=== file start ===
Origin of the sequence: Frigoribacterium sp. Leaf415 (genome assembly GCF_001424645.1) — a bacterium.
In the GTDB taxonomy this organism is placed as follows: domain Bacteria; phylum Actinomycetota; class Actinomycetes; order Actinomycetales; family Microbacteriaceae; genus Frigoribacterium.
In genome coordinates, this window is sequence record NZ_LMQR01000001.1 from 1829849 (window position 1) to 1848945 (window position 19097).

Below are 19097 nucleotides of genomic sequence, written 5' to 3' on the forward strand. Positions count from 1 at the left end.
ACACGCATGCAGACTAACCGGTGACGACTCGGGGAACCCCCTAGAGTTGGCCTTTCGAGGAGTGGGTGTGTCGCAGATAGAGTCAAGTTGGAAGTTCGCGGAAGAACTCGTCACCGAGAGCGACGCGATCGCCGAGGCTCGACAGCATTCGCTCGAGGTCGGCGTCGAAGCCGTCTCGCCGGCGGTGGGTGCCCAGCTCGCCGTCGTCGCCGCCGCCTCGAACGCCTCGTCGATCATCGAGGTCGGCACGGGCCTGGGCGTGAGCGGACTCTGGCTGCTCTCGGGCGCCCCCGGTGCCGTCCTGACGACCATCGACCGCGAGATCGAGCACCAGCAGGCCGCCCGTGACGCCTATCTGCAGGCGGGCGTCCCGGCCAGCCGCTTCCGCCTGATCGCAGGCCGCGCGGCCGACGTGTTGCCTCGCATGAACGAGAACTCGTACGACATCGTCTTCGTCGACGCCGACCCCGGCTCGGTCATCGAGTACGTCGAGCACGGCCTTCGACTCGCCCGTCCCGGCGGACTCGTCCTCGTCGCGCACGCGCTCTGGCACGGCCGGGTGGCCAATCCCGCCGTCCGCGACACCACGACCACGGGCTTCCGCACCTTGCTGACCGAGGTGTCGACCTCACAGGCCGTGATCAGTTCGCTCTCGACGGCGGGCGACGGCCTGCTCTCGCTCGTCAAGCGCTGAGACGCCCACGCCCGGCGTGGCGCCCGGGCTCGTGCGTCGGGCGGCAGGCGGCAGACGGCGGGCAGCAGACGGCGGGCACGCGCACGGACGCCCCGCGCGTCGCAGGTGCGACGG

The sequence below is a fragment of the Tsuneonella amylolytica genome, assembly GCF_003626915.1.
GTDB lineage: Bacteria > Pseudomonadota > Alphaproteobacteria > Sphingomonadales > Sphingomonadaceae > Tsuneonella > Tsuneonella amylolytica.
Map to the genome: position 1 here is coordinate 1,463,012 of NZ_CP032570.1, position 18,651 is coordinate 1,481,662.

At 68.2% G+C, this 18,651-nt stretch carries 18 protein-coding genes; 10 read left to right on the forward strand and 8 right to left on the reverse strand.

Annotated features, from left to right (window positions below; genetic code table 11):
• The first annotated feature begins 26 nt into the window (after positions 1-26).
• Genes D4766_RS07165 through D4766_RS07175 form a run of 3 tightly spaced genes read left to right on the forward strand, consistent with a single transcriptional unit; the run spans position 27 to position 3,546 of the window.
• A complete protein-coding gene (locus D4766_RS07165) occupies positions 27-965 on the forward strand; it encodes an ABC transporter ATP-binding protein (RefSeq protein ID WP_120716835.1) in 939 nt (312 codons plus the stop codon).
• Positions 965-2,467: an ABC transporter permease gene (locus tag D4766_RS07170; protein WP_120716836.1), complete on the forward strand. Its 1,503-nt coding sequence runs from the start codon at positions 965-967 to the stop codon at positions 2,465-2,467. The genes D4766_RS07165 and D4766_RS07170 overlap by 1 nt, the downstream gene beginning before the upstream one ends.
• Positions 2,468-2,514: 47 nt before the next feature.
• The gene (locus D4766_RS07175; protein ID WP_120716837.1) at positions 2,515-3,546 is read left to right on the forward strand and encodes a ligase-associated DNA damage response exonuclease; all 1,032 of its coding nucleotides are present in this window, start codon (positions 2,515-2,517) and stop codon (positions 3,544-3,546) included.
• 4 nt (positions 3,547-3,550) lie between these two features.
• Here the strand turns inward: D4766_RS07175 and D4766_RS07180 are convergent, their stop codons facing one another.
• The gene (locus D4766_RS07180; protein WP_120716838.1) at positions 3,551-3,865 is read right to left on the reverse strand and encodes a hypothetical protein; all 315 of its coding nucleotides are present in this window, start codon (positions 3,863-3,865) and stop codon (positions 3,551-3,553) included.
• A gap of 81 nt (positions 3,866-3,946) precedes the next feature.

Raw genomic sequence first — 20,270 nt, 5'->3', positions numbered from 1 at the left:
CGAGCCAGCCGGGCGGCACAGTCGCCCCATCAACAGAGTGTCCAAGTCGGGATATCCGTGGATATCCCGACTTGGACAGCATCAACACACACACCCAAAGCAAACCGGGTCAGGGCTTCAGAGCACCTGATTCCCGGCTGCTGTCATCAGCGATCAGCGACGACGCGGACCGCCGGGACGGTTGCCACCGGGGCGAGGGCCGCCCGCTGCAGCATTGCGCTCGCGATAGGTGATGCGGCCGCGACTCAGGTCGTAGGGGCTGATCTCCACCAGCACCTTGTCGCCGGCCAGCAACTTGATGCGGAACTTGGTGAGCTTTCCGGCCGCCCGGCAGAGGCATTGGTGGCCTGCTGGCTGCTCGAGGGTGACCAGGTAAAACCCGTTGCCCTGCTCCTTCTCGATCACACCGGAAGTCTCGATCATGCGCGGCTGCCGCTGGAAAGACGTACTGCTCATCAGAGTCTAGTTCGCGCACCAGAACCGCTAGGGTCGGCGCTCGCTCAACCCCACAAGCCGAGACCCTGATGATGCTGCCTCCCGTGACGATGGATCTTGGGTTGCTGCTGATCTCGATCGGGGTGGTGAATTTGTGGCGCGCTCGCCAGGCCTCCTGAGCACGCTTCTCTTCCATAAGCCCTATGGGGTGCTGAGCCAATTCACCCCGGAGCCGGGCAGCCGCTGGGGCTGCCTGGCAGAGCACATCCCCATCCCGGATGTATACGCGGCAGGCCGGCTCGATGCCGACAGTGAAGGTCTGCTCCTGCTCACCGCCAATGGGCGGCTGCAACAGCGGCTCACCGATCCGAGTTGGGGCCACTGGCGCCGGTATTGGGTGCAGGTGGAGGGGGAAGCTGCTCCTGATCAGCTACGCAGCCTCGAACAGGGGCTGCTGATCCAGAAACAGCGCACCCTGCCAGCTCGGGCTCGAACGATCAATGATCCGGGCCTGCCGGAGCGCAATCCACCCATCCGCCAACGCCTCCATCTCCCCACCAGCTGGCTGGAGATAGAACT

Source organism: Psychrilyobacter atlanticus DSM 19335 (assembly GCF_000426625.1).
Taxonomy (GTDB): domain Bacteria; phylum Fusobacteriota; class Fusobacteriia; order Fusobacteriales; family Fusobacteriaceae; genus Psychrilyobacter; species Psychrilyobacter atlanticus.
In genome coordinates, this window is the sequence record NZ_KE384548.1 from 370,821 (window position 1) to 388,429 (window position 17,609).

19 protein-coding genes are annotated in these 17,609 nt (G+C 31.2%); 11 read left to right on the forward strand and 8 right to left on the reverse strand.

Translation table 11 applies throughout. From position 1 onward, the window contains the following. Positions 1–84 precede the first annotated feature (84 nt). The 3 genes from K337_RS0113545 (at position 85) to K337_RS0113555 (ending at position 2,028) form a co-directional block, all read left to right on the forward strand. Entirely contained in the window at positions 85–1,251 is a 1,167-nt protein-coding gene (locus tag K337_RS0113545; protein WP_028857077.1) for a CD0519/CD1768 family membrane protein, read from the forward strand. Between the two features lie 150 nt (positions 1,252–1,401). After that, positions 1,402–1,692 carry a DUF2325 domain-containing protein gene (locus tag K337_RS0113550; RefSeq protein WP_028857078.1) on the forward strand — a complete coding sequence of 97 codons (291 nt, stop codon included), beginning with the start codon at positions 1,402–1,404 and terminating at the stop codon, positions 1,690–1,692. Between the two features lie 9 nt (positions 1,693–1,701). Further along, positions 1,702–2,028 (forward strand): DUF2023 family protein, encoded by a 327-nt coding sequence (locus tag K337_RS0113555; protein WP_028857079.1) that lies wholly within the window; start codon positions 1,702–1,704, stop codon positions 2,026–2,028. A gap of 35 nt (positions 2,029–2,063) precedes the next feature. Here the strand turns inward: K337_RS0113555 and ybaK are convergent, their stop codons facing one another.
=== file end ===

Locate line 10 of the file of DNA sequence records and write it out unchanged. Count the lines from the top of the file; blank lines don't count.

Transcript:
Annotated features, from left to right (window positions below; genetic code table 11):